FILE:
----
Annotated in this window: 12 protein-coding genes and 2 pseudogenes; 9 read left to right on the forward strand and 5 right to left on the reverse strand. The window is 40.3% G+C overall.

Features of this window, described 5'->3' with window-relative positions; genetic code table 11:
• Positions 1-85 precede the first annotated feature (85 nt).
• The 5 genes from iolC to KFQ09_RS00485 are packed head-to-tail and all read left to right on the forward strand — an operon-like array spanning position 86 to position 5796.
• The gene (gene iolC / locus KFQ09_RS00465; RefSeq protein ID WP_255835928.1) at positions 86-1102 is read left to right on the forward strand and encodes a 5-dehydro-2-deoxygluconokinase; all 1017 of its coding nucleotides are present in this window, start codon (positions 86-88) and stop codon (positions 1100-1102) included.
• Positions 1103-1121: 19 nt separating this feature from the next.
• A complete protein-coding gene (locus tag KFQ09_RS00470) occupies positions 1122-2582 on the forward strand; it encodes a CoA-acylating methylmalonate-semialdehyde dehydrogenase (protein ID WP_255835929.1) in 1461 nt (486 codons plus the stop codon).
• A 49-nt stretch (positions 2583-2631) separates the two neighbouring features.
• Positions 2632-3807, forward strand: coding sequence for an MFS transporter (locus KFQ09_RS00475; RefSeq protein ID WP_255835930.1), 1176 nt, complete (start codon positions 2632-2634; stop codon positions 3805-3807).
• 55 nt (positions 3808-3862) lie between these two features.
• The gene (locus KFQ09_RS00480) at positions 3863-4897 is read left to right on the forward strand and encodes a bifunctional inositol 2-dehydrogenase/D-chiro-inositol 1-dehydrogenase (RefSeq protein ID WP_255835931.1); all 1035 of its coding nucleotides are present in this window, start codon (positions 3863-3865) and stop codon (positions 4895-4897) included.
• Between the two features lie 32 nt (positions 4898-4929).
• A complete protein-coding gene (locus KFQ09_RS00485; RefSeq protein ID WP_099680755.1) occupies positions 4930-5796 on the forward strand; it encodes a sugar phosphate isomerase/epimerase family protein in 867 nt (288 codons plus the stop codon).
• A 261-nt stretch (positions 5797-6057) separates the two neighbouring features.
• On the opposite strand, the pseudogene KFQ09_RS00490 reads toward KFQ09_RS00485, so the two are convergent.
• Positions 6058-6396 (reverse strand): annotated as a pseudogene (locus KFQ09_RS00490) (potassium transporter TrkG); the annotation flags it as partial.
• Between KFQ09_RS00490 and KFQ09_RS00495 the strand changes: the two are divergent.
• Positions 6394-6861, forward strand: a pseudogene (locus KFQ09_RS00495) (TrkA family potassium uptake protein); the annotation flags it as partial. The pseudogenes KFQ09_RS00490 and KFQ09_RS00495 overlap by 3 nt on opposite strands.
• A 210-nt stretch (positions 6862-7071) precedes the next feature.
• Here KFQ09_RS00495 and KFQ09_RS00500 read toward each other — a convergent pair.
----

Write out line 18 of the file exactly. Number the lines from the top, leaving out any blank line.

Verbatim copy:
• Positions 6394-6861, forward strand: a pseudogene (locus KFQ09_RS00495) (TrkA family potassium uptake protein); the annotation flags it as partial. The pseudogenes KFQ09_RS00490 and KFQ09_RS00495 overlap by 3 nt on opposite strands.